Changing the Rules
Every High School Football season brings some changes with the rules and this year is no exception. Of initial significance is the play clock. Until now, High School had used a :25 clock that began when the ball was positioned and ready for play. As of the 2019 season, the clocks will expand to :40, equal to the collegiate and professional ranks, once a play halts with a resetting at :25 following a timeout, scoring play, penalty, or injury.
A couple of other rules changes effective this season are meant to reduce injuries. First, tripping of any runner had been allowed in high school football, but is now a 15-yard major penalty. The other change extends the area for a horse-collar tackle foul to just above the numbers on the back of a player's jersey. Speaking of numbers, some of our broadcasters, as well as the officials, have had trouble identifying players because the colors for their numbers were too similar to the rest of their jerseys. High schools have been given 5 years to come up with uniforms in which the numbers would be easier to see.
In other rules changes, illegal kicking or batting a football will be penalized 10 or 15 yards, and offensive formations must have at least 5 players on the line of scrimmage, including no more than 4 backs.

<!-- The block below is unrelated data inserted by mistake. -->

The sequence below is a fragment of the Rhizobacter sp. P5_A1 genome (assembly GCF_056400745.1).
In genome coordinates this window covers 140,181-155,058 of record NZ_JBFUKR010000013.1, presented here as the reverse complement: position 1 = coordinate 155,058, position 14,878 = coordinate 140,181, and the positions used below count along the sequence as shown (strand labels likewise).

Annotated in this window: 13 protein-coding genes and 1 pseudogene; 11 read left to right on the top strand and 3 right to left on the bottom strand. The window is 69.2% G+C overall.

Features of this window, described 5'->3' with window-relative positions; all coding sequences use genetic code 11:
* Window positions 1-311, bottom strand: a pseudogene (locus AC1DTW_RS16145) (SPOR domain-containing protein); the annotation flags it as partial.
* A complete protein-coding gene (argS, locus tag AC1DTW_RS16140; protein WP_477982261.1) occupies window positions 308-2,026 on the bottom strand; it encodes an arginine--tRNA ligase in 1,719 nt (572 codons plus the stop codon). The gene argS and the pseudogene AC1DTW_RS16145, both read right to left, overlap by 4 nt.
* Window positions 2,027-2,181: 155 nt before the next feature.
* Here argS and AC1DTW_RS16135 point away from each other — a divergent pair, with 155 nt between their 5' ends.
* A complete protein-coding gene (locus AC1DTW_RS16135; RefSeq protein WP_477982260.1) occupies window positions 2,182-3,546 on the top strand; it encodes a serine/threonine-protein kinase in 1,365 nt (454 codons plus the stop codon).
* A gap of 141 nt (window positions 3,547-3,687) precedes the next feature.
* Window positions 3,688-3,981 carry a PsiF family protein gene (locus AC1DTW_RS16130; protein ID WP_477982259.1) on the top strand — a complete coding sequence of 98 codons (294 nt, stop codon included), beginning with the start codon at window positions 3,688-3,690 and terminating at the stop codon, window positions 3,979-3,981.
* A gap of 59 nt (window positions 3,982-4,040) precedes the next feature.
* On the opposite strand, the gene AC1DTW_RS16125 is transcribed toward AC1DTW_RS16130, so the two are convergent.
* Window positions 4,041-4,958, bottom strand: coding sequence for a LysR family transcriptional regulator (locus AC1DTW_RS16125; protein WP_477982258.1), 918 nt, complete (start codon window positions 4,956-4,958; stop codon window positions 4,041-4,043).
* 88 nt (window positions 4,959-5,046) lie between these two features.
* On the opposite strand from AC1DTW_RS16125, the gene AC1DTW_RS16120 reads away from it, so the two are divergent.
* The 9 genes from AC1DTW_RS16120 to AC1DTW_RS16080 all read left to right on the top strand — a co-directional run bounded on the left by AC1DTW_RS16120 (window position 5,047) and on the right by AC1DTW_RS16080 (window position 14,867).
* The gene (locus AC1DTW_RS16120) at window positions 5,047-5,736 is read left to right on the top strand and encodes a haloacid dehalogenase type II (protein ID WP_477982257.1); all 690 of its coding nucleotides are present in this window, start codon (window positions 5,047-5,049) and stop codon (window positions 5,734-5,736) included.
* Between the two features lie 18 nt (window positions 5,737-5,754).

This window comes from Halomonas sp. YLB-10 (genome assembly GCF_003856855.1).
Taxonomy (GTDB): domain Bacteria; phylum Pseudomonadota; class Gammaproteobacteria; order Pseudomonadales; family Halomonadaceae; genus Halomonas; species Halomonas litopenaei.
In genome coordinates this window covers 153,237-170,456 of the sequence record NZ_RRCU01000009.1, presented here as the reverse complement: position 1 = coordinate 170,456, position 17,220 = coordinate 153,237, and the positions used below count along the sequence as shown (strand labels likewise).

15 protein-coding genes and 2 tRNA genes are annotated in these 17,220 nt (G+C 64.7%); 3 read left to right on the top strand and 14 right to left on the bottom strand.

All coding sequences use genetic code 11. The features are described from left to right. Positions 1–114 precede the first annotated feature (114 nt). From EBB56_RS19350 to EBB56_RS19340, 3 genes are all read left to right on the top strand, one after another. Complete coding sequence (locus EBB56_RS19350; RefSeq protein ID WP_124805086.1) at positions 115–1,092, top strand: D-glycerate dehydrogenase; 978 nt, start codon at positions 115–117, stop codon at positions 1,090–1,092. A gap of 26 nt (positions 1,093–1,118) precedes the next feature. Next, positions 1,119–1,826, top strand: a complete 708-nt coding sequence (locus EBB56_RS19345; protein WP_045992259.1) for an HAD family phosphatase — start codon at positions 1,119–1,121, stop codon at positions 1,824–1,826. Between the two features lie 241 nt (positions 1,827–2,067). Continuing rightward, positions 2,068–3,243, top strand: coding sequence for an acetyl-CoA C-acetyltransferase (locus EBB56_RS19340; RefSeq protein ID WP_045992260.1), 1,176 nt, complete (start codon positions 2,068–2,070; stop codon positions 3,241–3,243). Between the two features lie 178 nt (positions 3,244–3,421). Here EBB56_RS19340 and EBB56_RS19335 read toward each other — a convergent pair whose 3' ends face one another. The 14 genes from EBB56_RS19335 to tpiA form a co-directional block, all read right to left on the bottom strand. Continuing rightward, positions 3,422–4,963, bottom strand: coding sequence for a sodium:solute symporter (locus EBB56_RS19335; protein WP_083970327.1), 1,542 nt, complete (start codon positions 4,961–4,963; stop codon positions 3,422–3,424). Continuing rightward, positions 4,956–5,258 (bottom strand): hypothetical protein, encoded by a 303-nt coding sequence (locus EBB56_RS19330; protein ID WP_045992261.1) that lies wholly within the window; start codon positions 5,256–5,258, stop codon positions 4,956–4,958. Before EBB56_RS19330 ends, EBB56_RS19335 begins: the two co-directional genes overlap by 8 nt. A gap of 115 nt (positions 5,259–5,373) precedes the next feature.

One other key rule change for this year is based on what happened in 2017. A questionable officiating call affected the outcome of a football championship game in Georgia that year. This may have led to a new rule that gives state associations the option to use video replays for such events.
Kentucky and Indiana are not expected to use that option right away. In a statement last February, KHSAA Commissioner Julian Tackett noted that while the officials want to get the call right, "the devil is in the details." He cited not enough people to run the video, as well as not enough camera angles. Similar concerns were raised by Tackett's counterpart at the IHSAA, Bobby Cox, who also thinks that the matter is "something that could grow over time."
My opinion? The outcome of a Kentucky or Indiana football championship game would have to turn on a really bad call before either state association decides on using replays.
Already a state option in high school football is the "mercy rule", which makes the game go faster when one team has too big a lead in the second half. Kentucky has had one the last few years, with a 36-point margin. This season, Indiana will also get to speed up its games, with 35 points being the minimum difference.
So now that Indiana will allow football games to end early, here's hoping they follow Kentucky and do the same for basketball. But that's a different story.